, ,

Trying to find out what has happened in an average schoolday from H is quite a task.

“So what did you do today?” I’ll ask. “played” will be my one-word reply.

I often know what the answer will be, so tend to ask

“did you fly to the moon today on your lunchbreak, and did your rocket land okay in the playground?” to see what she’ll say.

This often provokes the kind of answer which tells me how ridiculous that is as a situation, and actually she played hopscotch with two of her friends. Result!

So moving onwards, I ask about what she has learned through the day to see if there’s anything we have at home which might enhance that learning. I know this is like her asking me what I did at work all day (she’s going to be so disappointed this week when she comes in for the day) – but still, it’s nice to know something.

What actually happens is we’ll find out what other children are doing. It’s kind of weird. She’ll tell me about her friends who are on the same level of reading as her now, and how “I really need to be one set ahead of them” (where does she get that from?!) and her friends will tell their mums (who tell me) about some maths computer test with initials that she got 100% on.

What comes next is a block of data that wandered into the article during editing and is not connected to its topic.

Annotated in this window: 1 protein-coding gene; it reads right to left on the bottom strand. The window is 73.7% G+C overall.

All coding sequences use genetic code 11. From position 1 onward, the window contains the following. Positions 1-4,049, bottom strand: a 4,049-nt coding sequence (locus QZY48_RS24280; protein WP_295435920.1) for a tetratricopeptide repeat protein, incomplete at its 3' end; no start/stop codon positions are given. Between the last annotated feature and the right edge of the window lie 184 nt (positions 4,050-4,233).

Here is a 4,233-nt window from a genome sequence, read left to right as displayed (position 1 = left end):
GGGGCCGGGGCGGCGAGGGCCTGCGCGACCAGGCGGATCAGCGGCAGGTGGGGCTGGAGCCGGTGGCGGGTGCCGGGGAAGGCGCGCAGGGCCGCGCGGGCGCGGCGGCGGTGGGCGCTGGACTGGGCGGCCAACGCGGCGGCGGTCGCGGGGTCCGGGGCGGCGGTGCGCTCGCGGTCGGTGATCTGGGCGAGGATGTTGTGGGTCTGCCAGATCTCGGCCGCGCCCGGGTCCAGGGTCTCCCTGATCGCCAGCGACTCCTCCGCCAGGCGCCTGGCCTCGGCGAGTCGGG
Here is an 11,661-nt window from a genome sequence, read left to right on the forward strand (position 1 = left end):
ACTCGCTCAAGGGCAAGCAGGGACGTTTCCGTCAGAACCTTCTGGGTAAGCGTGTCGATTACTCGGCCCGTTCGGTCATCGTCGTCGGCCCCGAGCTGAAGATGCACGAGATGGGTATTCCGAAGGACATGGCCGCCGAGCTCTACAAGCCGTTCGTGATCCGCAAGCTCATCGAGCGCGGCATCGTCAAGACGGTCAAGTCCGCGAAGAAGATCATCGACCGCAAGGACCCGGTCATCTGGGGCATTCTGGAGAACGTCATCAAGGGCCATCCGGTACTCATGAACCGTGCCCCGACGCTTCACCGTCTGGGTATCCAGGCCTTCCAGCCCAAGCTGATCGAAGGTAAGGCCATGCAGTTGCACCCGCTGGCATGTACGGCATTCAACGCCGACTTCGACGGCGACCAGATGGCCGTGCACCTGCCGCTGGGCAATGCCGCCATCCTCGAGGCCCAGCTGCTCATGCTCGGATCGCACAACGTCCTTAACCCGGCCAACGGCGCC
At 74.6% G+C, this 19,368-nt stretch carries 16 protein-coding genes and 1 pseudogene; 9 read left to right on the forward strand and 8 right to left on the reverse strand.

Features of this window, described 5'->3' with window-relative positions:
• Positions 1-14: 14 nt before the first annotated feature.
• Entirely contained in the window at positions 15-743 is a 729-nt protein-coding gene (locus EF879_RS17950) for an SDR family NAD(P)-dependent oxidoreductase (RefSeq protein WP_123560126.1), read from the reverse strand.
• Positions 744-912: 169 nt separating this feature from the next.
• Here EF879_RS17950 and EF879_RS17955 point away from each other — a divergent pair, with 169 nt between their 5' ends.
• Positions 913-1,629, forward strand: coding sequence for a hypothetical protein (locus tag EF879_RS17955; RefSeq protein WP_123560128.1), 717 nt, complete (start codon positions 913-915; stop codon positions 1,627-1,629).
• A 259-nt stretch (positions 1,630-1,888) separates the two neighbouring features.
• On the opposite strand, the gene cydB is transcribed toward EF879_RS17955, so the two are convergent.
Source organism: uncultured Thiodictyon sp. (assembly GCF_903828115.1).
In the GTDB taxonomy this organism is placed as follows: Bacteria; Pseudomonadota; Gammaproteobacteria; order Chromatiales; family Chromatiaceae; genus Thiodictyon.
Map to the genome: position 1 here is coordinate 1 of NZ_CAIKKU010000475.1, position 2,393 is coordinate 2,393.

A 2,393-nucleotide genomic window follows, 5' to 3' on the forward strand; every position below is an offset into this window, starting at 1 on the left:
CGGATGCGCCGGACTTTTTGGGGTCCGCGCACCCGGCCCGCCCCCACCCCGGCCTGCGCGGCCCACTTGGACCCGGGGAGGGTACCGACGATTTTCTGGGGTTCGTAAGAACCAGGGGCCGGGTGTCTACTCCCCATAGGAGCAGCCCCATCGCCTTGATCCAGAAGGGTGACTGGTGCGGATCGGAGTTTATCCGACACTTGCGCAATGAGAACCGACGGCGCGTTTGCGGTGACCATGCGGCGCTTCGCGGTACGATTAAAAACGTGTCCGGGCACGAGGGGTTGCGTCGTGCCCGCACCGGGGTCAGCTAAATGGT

So we all did the sensible thing and started a Facebook group for our class to be able to share information. We’re all in the same boat – a child who tells their parent everything about their day at school is a rare child. A child who tells their parent about everything else is what I’ve come across.

We don’t know everything, but we know a lot more.

But there are other things. Things like H standing up in assembly and getting her two certificates for football and swimming presented to her by the headmistress. “Ooh! What happened!” I asked, to which she told me nothing, as expected.

Today was our first school fair of the summer and I got chatting to another parent. Turns out his daughter’s class had their assembly yesterday, so he was able to tell me everything that happened. Not that he heard much as H was quite shy, but still!

At some point our children are expected to communicate what they do during the day at school. I can only hope this is when they move into Year 1. Or 2.